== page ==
Publishing Talks: David Wilk Interviews Kathy Meis of Bublish

In this series of interviews, called Publishing Talks, I talk to book industry professionals and other smart people about the future of publishing, books, and culture.  This is a period of disruption and change for all media businesses.  How will publishing evolve as our culture is affected by technology, climate change, population density, and the ebb and flow of civilization and  economics?

I hope these Publishing Talks conversations will help us better understand the outlines of what is happening in publishing, books and reading culture, and how we can ourselves both understand and influence the future of books and reading.

There has been alot of talk around the publishing business this year about “book discovery” as it is clear that the decline of bricks and mortar bookstores has lessened the opportunity for readers to discover books they want to read through the kinds of browsing and personal recommending that have been the hallmarks of physical bookselling up to now.  Online bookselling and even social media have thus far been less than perfect mechanisms for either writers or readers, with lots of frustration expressed especially by publishers and writers about the whole process.  We’re not sure we know what readers think about all this, but there is doubtless much to be inferred.

The relatively steep decline in overall sales of print books, and the increase in the concentration of sales to best sellers (witness 50 Shades of Gray, among others) suggest that readers are not finding it easy or practical to take advantage of the online availability of just about every book in print.  There are too many books and not enough connection tools for most of them.

Meanwhile, there are intelligent people out there seeking to solve these twin “problems” of too many choices for readers, and ineffective online marketing tools for authors and publishers.  One new project that is the result of some deep thinking about both issues is Bublish, which seeks to create opportunities for social discovery of books by readers.  One of the founders is Kathy Meis, whom I met briefly at this year’s IDPF summit at Book Expo in New York City.

Here is what Kathy said about Bublish in an online interview she did recently with Madison Woods:

With Bublish, authors share book bubbles, and readers get to browse through them. A book bubble consists of an excerpt and an author’s insight about that excerpt. We call this the story behind the story. Both of these elements are presented in a beautifully designed book bubble that also includes the author’s photo and bio, the book’s cover and synopsis as well as links to the author’s website. It’s about as close to the bookstore discovery experience as you can get online. And because we match writers and readers by genre and keywords, we can connect the right authors and books with the right readers without ruining the serendipity of browsing. In an age of immense content abundance, you need a few filters when you’re looking for good books.

Bublish is designed to solve a number of problems for writers and readers. For authors, Bublish will let them repurpose their best writing, the content of their books, and enrich it with the story behind the story. This creates an entirely fresh piece of content for authors to share across multiple social networks. Authors have a lot of demands on their time. We think it’s important to make it as easy and effective as possible for them to facilitate discovery of their work without feeling like salespeople. With Bublish, the social conversation starts with the voice of the author, just like it does in the bookstore. And since authors can create and share book bubbles in seconds, Bublish significantly lightens the author’s promotional content load.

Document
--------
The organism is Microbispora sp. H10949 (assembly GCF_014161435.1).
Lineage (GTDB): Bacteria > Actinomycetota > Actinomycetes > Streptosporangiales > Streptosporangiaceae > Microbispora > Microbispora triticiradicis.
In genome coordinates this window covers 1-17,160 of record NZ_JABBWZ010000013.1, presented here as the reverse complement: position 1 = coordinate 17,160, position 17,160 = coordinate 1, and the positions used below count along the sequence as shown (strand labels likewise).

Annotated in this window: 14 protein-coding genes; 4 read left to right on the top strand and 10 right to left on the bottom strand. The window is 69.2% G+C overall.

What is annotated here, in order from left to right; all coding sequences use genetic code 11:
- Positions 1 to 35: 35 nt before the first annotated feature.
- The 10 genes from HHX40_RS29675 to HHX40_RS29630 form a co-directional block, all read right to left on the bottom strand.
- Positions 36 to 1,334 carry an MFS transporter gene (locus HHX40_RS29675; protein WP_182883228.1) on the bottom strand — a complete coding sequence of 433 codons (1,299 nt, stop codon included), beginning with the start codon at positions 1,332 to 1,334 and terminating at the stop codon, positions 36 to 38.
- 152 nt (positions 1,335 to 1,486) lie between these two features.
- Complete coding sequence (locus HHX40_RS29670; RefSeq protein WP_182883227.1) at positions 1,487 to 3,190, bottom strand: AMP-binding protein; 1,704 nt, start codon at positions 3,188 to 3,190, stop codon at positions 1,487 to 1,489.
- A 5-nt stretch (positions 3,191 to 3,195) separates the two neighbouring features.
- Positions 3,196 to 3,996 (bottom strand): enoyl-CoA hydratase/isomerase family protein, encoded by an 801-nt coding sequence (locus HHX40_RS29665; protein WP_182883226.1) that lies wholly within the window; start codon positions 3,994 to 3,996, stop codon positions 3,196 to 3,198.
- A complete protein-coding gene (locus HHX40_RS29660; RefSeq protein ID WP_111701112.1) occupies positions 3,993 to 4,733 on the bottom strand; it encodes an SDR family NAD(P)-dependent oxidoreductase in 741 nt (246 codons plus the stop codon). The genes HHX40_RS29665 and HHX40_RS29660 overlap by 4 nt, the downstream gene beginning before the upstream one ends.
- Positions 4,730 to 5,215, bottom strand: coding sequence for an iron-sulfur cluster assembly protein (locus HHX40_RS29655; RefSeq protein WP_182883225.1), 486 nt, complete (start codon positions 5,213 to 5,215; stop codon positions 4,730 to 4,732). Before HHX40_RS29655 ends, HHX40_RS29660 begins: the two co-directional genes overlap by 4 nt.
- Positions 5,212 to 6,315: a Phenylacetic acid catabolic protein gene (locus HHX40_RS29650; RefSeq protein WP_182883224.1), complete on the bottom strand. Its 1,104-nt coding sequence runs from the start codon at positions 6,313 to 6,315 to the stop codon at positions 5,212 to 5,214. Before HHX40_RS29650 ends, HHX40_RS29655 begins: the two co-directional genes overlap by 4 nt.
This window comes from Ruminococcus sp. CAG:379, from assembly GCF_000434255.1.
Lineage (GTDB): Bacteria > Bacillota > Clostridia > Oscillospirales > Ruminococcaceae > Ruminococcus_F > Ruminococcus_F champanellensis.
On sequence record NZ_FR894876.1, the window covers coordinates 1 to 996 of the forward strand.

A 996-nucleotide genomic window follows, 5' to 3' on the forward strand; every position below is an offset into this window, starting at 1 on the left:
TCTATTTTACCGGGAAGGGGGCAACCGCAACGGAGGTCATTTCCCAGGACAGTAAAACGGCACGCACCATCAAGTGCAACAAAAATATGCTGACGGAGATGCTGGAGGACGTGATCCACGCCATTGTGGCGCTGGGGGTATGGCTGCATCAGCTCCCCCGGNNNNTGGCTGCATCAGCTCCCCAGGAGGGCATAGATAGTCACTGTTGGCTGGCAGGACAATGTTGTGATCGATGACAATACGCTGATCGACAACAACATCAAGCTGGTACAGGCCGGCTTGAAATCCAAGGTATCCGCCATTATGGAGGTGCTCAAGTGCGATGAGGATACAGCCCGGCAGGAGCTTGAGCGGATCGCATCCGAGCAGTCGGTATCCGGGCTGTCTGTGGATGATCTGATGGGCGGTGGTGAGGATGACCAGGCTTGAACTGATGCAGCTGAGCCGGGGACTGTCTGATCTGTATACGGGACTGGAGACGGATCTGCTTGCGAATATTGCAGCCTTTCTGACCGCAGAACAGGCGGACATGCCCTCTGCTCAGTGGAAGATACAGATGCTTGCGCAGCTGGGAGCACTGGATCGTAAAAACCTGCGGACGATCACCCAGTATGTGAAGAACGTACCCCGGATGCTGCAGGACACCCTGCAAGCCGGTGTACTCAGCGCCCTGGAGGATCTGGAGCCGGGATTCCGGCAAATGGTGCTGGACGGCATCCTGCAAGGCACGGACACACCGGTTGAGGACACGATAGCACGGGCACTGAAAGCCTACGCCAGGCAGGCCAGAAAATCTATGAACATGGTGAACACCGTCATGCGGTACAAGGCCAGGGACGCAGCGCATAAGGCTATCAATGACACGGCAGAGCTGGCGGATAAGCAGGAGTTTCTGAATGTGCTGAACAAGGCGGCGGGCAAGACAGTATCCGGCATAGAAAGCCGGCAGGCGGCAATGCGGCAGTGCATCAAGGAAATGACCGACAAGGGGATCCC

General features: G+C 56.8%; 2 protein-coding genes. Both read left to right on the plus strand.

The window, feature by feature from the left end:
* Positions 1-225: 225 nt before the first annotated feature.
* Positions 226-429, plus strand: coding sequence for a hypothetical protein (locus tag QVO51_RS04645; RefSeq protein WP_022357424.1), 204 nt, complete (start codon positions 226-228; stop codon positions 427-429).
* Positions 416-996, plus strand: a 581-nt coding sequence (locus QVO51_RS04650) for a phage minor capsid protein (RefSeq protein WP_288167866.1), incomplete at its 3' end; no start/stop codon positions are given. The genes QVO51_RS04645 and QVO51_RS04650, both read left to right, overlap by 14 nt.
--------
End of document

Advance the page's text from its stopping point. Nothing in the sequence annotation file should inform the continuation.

For readers, Bublish recreates online all the pleasure of the bookstore discovery experience. No ads, no algorithms, no distractions…just browsing. Of course, once a reader finds a book or author they love, they’ll want to share it. Word-of-mouth continues to be the most popular way for readers to find new books. That’s why book bubbles are highly shareable across multiple social networks. Finally, Bublish will create a wonderful community for writers and readers to engage around stories. Imagine getting an invitation to chat with one of your favorite authors or being able to follow the book bubbles of an author you’ve never even heard of before.

In my interview with Kathy we talked about Bublish and also about many of the perplexing issues surrounding writing and reading, as we enter a new stage in the ways that writers, publishers and readers will relate to each other, indeed a very exciting and challenging time for us all.

Kathy Meis has been a professional writer for more than twenty years. She founded Serendipite Studios to empower those who create and enhance quality content. You can follow her on Twitter @katmeis or @BublishMe.

Shama Hyder Kabani: The Zen of Social Media Marketing

May 3, 2012 by  
Filed under Non-Fiction, WritersCast

978-1936661633 – Ben Bella Books – $16.95 – paperback (ebook versions are available)

If you’re involved in any business or any form of communication arts or entertainment, you already know that social media has rapidly become the buzz term of the new century.  Increasing numbers of people all over the world spend hours a day online in some level of engagement on Facebook, Twitter, Linked In, Tumblr and now Pinterest.   That the book I am talking about here, The Zen of Social Media Marketing: An Easier Way to Build Credibility, Generate Buzz, and Increase Revenue, is an updated 2012 edition of a book first published less than two years ago, indicates how dynamic and fast changing online social media have become.

Over the last four or five years, I have voraciously read or skimmed any number of books that cover either specific social media platforms, or more broadly on social media marketing and strategies for businesses and professionals.  Quite a few of them were very good and taught me valuable lessons.  None, however, was as penetrating and inspiring as this book.  Author Kabani deeply understands how social media marketing is so different from traditional marketing – and requires a very different approach from anyone attempting to “use” social media for their business or profession.  Zen is the right term.

Shama Kabani started her own marketing business, The Marketing Zen Group, right out of graduate school, and built it into a successful operation, learning as she went.  Her company used social media to attract clients; she practices what she preaches.  In the book, Shama lays out her  basic principles, contrasting the conversational and participatory approach of social media marketing to the megaphone approach of traditional product marketing that worked in the one way world of broadcast and publishing media for so many years.  Her core structure is compelling and simple: ACT: Attract followers, Convert them to consumer or customer, Transform your successes into magnetic attraction.